One of the best-known indigenous defenders of the Amazon rainforest has died with coronavirus in Brazil, where the disease continues its rapid spread.
Paulinho Paiakan, chief of the Kayapó people, came to international attention in the 1980s in the fight against Belo Monte, one of the world's largest dams.
He was around 65. In 1998, he was convicted of the rape of an 18-year-old, a case that hurt his reputation.
Covid-19 has hit Brazil's vulnerable indigenous communities hard.
The country is among the world's worst affected, and the outbreak is believed to be weeks away from its peak. Brazil has the second-highest numbers of infections - over 955,000 - and deaths, more than 46,500, after the US.
Paiakan was one of the most important indigenous voices during Brazil's return to democracy in the 1980s, and helped lead the campaign for the creation of large indigenous reserves in the Amazon.
Alongside Kayapó chief Raoni and musician Sting, he brought attention to the impact of the construction of the Belo Monte hydroelectric dam on the Xingu river, in the Amazon. After many hurdles, a modified project was eventually built, and operation started in 2016.
He also fought to expel illegal miners and loggers from indigenous areas.
But his image was stained in 1992, after a student accused him of rape, a case that had worldwide repercussions. His allies argued the claim was fabricated to tarnish Paiakan's reputation and to silence him.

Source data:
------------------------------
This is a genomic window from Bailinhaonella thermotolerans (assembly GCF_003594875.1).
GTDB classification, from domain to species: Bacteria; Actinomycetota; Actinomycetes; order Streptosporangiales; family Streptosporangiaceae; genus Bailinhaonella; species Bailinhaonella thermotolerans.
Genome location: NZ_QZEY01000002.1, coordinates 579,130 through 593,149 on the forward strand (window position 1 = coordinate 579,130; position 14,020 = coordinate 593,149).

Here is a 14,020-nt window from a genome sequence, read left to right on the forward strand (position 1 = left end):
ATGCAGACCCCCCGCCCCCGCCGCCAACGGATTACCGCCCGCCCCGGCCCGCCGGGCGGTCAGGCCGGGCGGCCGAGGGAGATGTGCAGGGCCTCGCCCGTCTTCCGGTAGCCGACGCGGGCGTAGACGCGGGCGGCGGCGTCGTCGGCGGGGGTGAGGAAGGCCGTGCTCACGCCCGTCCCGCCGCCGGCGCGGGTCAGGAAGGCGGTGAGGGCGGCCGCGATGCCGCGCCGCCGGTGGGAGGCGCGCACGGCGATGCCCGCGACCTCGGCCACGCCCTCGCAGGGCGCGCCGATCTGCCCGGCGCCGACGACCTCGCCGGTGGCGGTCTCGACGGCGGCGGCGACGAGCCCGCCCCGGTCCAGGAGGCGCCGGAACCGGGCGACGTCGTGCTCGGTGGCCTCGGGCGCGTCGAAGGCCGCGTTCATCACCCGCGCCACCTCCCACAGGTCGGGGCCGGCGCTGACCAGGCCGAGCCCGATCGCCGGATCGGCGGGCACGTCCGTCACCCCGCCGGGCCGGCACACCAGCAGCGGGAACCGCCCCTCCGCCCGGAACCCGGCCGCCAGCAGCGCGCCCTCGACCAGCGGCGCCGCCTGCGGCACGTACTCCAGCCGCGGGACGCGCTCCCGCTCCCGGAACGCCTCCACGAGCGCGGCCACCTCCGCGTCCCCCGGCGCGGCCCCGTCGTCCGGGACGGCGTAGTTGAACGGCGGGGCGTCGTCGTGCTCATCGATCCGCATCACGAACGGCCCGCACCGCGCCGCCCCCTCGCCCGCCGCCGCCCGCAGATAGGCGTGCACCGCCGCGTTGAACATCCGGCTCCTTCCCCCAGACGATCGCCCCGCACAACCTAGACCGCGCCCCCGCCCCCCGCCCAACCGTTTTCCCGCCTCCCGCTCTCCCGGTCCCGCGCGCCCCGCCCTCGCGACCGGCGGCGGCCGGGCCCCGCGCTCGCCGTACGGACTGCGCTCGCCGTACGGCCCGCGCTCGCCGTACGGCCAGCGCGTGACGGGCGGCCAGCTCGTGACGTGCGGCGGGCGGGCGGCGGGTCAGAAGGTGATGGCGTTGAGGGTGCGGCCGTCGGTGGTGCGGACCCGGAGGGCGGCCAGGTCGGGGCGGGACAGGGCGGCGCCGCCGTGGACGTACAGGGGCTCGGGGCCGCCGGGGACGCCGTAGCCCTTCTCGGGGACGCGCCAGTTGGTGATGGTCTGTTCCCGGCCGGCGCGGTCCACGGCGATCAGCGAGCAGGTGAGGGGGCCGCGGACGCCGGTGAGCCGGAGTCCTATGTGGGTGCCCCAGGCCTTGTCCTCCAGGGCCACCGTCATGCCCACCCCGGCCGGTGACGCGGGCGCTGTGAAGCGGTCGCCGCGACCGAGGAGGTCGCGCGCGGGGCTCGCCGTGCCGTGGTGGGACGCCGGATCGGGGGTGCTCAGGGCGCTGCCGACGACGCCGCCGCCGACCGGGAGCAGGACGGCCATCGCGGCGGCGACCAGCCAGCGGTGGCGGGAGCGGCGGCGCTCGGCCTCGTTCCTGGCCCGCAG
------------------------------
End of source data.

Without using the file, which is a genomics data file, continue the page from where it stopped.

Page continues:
After a long legal process, he was sentenced to six years in jail in 1998, but served only part of it under house arrest on his indigenous reserve in the northern state of Pará. His wife was found guilty of assisting him in the attack.
Reacting to his death on Wednesday at a hospital in Pará, the Brazilian Indigenous Peoples' Association (Apib) described Paiakan as a "father, leader and warrior" for indigenous peoples and the environment.
Gert-Peter Bruch, founder of environmental group Planet Amazon, told AFP news agency: "He worked all his life to build worldwide alliances around indigenous peoples to save the Amazon. He was far ahead of his time. We've lost an extremely valuable guide."
Across Brazil's Amazon region, more than 280 indigenous people have died with coronavirus, according to Apib. There are special concerns about the outbreak in the area, where hospitals are underfunded and access to remote areas is difficult.
Pará, home to tens of thousands of indigenous people, has become one of the hardest-hit states in the country.
On Wednesday, Mike Ryan, emergencies programme head at the World Health Organization (WHO), said the outbreak in Brazil was still "quite severe", and that the moment was of "extreme caution".
Far-right President Jair Bolsonaro, who initially described the virus as a "little flu", has been heavily criticised at home and abroad for his handling of the crisis. He has refused to follow WHO advice and two health ministers have left the job over disagreements with the president.
Earlier this month, his government stopped publishing data about the virus. It was forced to reverse the decision after being accused of trying to manipulate the numbers.
Mr Bolsonaro has also repeatedly criticised state and local authorities for imposing restrictions that have shut down large cities across the country. The measures have started to be lifted in some areas.